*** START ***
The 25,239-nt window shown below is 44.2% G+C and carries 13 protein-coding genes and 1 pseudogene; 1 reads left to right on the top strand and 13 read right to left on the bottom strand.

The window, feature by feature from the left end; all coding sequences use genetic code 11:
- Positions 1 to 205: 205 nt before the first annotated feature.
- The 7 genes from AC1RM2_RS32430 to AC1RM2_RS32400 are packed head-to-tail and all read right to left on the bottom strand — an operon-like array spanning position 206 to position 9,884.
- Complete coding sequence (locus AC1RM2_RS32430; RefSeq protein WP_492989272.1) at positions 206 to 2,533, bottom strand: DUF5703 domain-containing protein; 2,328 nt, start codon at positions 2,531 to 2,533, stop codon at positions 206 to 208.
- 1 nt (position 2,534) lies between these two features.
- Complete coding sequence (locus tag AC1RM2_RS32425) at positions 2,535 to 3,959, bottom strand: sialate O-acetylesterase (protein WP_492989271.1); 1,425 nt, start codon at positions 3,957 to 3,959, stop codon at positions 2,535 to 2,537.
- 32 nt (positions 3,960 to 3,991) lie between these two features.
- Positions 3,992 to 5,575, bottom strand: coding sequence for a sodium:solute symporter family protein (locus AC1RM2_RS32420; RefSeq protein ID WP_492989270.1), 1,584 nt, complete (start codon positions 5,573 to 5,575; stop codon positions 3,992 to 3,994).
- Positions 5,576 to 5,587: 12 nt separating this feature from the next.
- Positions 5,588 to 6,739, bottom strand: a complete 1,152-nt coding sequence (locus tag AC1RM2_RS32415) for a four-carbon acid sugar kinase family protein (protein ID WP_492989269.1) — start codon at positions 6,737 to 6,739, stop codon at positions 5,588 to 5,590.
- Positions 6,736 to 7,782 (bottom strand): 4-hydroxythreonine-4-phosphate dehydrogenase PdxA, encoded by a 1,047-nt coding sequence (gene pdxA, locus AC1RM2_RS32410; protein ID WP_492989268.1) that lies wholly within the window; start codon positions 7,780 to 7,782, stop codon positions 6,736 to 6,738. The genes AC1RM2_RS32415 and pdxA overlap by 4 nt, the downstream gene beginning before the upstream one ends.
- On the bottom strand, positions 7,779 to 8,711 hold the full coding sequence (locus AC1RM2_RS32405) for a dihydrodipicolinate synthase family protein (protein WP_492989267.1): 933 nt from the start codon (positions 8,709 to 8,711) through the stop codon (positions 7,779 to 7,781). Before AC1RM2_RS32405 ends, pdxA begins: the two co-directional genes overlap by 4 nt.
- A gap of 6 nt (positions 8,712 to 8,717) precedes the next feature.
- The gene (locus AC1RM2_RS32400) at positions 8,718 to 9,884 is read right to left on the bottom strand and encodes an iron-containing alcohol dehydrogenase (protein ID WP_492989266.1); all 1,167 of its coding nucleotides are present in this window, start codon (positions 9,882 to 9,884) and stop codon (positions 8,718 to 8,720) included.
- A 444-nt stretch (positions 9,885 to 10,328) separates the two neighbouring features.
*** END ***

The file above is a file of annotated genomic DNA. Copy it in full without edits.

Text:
The 25,239-nt window shown below is 44.2% G+C and carries 13 protein-coding genes and 1 pseudogene; 1 reads left to right on the top strand and 13 read right to left on the bottom strand.

The window, feature by feature from the left end; all coding sequences use genetic code 11:
- Positions 1 to 205: 205 nt before the first annotated feature.
- The 7 genes from AC1RM2_RS32430 to AC1RM2_RS32400 are packed head-to-tail and all read right to left on the bottom strand — an operon-like array spanning position 206 to position 9,884.
- Complete coding sequence (locus AC1RM2_RS32430; RefSeq protein WP_492989272.1) at positions 206 to 2,533, bottom strand: DUF5703 domain-containing protein; 2,328 nt, start codon at positions 2,531 to 2,533, stop codon at positions 206 to 208.
- 1 nt (position 2,534) lies between these two features.
- Complete coding sequence (locus tag AC1RM2_RS32425) at positions 2,535 to 3,959, bottom strand: sialate O-acetylesterase (protein WP_492989271.1); 1,425 nt, start codon at positions 3,957 to 3,959, stop codon at positions 2,535 to 2,537.
- 32 nt (positions 3,960 to 3,991) lie between these two features.
- Positions 3,992 to 5,575, bottom strand: coding sequence for a sodium:solute symporter family protein (locus AC1RM2_RS32420; RefSeq protein ID WP_492989270.1), 1,584 nt, complete (start codon positions 5,573 to 5,575; stop codon positions 3,992 to 3,994).
- Positions 5,576 to 5,587: 12 nt separating this feature from the next.
- Positions 5,588 to 6,739, bottom strand: a complete 1,152-nt coding sequence (locus tag AC1RM2_RS32415) for a four-carbon acid sugar kinase family protein (protein ID WP_492989269.1) — start codon at positions 6,737 to 6,739, stop codon at positions 5,588 to 5,590.
- Positions 6,736 to 7,782 (bottom strand): 4-hydroxythreonine-4-phosphate dehydrogenase PdxA, encoded by a 1,047-nt coding sequence (gene pdxA, locus AC1RM2_RS32410; protein ID WP_492989268.1) that lies wholly within the window; start codon positions 7,780 to 7,782, stop codon positions 6,736 to 6,738. The genes AC1RM2_RS32415 and pdxA overlap by 4 nt, the downstream gene beginning before the upstream one ends.
- On the bottom strand, positions 7,779 to 8,711 hold the full coding sequence (locus AC1RM2_RS32405) for a dihydrodipicolinate synthase family protein (protein WP_492989267.1): 933 nt from the start codon (positions 8,709 to 8,711) through the stop codon (positions 7,779 to 7,781). Before AC1RM2_RS32405 ends, pdxA begins: the two co-directional genes overlap by 4 nt.
- A gap of 6 nt (positions 8,712 to 8,717) precedes the next feature.
- The gene (locus AC1RM2_RS32400) at positions 8,718 to 9,884 is read right to left on the bottom strand and encodes an iron-containing alcohol dehydrogenase (protein ID WP_492989266.1); all 1,167 of its coding nucleotides are present in this window, start codon (positions 9,882 to 9,884) and stop codon (positions 8,718 to 8,720) included.
- A 444-nt stretch (positions 9,885 to 10,328) separates the two neighbouring features.